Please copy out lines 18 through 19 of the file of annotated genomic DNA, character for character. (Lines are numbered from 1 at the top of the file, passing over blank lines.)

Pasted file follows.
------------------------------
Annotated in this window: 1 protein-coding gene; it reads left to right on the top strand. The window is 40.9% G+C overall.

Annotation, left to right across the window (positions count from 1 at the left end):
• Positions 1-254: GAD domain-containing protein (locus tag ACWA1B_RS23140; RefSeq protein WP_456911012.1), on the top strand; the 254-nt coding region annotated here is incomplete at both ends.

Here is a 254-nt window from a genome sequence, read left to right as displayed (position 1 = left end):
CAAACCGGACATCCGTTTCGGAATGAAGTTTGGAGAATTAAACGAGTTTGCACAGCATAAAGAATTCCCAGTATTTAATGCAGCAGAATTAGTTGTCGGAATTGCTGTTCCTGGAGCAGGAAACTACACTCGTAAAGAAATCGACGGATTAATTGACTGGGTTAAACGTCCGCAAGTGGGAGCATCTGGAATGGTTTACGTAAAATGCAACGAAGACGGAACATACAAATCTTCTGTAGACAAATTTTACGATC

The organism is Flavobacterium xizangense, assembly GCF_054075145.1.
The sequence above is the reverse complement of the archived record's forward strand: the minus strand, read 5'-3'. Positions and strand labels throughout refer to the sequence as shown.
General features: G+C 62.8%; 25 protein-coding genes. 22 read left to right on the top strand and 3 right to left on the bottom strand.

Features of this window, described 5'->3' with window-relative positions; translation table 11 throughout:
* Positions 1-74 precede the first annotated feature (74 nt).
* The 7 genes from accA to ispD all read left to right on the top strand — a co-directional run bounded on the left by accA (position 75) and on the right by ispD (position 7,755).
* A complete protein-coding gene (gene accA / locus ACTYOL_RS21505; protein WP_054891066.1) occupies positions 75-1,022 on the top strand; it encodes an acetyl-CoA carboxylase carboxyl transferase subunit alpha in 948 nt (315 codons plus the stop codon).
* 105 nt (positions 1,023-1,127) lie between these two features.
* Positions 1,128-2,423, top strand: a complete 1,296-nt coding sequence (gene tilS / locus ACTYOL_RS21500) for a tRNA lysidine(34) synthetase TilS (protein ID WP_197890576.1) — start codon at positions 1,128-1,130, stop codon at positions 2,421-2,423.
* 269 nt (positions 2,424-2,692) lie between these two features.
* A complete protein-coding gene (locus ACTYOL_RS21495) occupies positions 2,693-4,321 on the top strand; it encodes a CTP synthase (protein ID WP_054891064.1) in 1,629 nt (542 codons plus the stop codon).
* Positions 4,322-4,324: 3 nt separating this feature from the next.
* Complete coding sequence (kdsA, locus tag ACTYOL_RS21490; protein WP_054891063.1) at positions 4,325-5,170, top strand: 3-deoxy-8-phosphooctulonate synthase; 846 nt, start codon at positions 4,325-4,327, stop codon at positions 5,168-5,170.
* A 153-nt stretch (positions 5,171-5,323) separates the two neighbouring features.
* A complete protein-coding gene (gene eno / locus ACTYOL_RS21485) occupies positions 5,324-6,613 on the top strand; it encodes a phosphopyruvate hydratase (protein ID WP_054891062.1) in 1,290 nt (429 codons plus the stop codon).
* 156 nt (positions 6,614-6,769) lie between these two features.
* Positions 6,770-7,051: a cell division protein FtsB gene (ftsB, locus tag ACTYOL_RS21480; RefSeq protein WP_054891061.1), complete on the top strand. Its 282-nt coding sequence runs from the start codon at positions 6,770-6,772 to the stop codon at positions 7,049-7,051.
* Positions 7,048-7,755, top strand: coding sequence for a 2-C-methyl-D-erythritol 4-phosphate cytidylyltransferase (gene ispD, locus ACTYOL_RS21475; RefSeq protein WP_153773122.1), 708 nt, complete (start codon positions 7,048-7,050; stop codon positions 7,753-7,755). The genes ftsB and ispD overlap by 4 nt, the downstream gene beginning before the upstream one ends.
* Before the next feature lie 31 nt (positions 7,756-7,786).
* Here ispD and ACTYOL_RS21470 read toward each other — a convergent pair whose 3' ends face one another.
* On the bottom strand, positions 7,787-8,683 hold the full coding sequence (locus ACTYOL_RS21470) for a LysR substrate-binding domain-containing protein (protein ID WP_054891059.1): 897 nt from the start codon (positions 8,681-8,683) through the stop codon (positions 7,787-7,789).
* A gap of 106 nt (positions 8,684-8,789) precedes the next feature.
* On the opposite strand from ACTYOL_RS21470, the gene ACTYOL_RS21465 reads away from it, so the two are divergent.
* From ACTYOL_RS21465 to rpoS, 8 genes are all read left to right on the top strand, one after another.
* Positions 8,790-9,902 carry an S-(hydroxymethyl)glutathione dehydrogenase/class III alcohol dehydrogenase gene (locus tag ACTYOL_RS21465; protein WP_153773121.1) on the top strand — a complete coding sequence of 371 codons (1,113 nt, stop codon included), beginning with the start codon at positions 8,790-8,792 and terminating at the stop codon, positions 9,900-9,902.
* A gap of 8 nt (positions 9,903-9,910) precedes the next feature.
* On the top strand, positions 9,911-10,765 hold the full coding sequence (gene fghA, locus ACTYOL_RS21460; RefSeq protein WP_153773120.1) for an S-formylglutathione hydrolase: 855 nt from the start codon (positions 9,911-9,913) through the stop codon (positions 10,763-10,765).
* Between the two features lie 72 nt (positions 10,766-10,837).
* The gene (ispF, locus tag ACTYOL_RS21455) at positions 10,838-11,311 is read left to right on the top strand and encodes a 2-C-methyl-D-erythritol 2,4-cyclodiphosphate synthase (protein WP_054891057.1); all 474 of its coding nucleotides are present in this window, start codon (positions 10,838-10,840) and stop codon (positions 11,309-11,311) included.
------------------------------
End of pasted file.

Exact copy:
* Complete coding sequence (kdsA, locus tag ACTYOL_RS21490; protein WP_054891063.1) at positions 4,325-5,170, top strand: 3-deoxy-8-phosphooctulonate synthase; 846 nt, start codon at positions 4,325-4,327, stop codon at positions 5,168-5,170.
* A 153-nt stretch (positions 5,171-5,323) separates the two neighbouring features.